The future of the Web is everywhere. The future of the Web is not at your desk. It’s not necessarily in your pocket, either. It’s everywhere. With each new technological innovation, we continue to become more and more immersed in the Web, connecting the ever-growing layer of information in the virtual world to the real one around us. But rather than get starry-eyed with utopian wonder about this bright future ahead, we should soberly anticipate the massive amount of planning and design work it will require of designers, developers and others.
The gap between technological innovation and its integration in our daily lives is shrinking at a rate much faster than we can keep pace with—consider the number of unique Web applications you signed up for in the past year alone. This has resulted in a very fragmented experience of the Web. While running several different browsers, with all sorts of plug-ins, you might also be running multiple standalone applications to manage feeds, social media accounts and music playlists.
Even though we may be adept at switching from one tab or window to another, we should be working towards a more holistic Web experience, one that seamlessly integrates all of the functionality we need in the simplest and most contextual way. With this in mind, let’s review four trends that designers and developers would be wise to observe and integrate into their work so as to pave the way for a more holistic Web browsing experience:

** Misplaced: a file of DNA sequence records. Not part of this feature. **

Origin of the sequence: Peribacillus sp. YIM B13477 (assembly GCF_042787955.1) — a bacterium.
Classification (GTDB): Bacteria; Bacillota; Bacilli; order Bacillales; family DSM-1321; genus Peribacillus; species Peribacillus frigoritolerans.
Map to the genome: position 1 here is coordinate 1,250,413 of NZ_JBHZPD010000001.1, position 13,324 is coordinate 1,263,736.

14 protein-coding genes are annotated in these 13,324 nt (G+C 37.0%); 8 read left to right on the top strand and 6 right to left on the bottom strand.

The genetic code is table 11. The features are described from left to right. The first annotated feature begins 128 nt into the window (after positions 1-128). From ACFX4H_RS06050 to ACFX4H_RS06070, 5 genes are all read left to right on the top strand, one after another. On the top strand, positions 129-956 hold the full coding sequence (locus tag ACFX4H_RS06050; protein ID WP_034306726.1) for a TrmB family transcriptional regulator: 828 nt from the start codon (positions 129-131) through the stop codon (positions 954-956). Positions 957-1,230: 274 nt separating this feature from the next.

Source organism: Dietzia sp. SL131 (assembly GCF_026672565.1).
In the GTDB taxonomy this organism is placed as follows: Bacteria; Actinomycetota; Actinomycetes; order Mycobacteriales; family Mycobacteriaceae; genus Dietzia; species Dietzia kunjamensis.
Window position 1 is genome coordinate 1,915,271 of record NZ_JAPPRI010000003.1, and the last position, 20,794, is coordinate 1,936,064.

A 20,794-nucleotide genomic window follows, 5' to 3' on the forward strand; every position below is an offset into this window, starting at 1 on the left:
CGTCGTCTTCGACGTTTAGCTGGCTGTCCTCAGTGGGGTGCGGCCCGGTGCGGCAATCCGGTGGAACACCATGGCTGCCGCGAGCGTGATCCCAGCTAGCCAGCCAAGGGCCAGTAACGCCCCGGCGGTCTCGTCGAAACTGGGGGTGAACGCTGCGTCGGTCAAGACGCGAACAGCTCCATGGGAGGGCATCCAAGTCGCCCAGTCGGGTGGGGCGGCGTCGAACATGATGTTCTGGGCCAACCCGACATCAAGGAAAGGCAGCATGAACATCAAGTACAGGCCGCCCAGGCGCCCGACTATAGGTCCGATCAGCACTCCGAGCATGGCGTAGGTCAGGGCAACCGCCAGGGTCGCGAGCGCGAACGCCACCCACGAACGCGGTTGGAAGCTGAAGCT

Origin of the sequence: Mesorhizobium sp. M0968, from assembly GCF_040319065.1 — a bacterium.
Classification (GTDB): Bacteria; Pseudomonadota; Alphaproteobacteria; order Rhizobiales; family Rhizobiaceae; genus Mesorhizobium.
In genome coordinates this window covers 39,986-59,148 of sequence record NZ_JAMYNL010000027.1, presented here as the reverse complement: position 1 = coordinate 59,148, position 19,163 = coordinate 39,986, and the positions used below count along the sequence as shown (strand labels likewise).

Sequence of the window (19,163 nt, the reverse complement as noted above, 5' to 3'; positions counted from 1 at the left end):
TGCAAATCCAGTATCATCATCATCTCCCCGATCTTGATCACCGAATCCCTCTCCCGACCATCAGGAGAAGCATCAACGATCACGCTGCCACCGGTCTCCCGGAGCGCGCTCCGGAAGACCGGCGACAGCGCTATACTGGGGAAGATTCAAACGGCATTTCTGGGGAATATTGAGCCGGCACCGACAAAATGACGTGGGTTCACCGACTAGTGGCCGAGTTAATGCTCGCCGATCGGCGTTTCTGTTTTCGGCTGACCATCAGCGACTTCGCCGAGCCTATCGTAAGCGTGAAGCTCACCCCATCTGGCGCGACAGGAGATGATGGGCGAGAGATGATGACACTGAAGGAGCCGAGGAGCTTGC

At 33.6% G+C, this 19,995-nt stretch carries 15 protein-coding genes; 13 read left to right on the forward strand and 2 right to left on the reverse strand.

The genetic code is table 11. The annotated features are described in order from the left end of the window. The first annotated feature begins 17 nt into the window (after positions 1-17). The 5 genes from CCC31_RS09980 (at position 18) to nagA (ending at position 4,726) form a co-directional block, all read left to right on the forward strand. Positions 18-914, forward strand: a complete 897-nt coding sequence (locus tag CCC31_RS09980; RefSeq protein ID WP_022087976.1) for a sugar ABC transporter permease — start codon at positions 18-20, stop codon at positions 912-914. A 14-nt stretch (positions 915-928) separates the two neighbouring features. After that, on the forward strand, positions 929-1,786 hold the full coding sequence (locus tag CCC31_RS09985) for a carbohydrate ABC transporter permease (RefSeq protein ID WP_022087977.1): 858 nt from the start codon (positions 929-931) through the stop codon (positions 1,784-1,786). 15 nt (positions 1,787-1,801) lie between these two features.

- The browser as operating system,
- Functionally-limited mobile applications,
- Web-enhanced devices,
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1. The Browser As Operating System
Thanks to the massive growth of Web productivity applications, creative tools and entertainment options, we are spending more time in the browser than ever before. The more time we spend there, the less we make use of the many tools in the larger operating system that actually runs the browser. As a result, we’re beginning to expect the same high level of reliability and sophistication in our Web experience that we get from our operating system.
For the most part, our expectations have been met by such innovations as Google’s Gmail, Talk, Calendar and Docs applications, which all offer varying degrees of integration with one another, and online image editing tools like Picnik and Adobe’s online version of Photoshop. And those expectations will continue to be met by upcoming releases, such as the Chrome operating system—we’re already thinking of our browsers as operating systems. Doing everything on the Web was once a pipe dream, but now it’s a reality.